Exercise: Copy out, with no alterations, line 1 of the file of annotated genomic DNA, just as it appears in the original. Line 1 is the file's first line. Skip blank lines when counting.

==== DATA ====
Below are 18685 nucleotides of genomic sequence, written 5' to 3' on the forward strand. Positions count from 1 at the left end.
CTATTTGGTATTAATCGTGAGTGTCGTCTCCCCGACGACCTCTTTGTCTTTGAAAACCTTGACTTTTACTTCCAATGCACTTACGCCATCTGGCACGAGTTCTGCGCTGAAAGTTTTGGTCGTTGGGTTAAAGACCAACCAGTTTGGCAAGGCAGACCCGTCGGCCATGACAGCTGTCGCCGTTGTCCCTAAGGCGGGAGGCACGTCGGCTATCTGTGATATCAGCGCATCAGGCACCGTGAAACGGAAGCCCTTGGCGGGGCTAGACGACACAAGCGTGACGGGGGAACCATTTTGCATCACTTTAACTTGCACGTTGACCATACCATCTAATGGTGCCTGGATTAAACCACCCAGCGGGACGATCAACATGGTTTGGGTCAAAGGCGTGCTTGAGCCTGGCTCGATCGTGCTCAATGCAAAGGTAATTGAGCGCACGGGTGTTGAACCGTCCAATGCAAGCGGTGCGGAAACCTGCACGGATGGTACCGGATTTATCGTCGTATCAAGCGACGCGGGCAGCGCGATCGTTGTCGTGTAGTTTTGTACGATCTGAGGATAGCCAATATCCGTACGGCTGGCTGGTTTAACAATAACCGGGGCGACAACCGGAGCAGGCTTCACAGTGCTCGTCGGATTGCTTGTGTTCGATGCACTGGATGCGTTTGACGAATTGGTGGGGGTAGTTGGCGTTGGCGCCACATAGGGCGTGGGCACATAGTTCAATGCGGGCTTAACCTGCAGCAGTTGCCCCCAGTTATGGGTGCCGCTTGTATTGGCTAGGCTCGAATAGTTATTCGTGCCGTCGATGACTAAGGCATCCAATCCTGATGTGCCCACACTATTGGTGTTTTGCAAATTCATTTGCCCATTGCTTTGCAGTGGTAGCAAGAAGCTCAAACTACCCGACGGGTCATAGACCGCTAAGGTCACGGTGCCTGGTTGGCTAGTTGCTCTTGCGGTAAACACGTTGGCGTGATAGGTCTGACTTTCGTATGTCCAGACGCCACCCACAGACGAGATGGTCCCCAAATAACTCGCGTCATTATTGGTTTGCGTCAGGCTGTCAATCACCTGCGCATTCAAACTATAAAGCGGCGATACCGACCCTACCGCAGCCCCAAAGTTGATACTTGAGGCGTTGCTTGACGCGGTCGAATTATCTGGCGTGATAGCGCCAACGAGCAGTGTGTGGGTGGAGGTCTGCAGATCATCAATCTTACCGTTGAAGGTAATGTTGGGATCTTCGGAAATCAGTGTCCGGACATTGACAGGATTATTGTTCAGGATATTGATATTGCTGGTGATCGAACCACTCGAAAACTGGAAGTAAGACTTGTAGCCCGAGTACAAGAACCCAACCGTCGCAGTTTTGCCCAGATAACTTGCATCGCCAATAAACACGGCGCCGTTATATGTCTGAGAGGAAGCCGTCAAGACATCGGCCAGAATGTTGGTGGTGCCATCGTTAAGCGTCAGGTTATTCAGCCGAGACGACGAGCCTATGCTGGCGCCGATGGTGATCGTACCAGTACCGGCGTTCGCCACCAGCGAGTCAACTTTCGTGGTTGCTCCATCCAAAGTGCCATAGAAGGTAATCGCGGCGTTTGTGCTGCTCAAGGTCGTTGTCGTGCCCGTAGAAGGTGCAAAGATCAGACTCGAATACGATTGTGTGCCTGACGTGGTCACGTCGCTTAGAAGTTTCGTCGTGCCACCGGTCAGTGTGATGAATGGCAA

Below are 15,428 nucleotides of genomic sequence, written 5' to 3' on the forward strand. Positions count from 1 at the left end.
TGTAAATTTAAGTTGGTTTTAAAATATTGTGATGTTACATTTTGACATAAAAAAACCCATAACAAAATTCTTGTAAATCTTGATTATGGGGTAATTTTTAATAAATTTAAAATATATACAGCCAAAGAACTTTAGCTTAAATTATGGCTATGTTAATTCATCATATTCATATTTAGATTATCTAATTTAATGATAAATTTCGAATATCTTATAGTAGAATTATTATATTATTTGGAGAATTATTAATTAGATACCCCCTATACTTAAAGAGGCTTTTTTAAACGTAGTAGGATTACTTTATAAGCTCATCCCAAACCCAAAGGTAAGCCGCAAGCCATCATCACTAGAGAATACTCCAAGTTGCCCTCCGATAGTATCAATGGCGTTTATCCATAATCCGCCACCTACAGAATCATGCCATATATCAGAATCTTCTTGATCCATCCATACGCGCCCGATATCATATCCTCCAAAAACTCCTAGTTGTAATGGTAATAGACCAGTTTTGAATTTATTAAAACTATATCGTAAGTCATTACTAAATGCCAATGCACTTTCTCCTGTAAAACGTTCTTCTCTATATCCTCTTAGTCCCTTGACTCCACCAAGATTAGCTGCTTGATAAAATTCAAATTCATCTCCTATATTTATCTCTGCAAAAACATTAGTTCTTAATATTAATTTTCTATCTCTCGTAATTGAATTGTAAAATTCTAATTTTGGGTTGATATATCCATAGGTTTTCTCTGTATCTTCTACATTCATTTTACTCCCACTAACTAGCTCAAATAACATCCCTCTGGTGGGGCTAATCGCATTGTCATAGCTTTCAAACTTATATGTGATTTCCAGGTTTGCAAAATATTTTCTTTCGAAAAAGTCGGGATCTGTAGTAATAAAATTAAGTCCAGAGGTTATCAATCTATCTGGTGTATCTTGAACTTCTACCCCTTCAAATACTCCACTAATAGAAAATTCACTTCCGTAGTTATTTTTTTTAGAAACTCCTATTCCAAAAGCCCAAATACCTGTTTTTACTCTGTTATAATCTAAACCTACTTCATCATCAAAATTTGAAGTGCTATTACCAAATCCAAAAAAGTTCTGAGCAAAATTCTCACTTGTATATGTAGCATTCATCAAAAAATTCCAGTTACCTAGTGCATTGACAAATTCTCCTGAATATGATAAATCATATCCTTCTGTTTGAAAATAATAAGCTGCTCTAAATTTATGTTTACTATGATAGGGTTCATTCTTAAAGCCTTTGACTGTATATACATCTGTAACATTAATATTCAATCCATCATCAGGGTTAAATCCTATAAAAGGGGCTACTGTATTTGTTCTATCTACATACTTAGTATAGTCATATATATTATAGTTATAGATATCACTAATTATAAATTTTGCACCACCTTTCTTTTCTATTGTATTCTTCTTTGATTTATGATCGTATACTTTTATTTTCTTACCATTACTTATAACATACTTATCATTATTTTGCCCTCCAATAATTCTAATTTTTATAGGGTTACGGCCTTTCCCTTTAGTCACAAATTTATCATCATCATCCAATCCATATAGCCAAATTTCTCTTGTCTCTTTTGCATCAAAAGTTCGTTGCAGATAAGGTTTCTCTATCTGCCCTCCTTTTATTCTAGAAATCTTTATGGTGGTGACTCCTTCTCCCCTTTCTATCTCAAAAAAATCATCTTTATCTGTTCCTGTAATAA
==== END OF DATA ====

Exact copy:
Below are 18685 nucleotides of genomic sequence, written 5' to 3' on the forward strand. Positions count from 1 at the left end.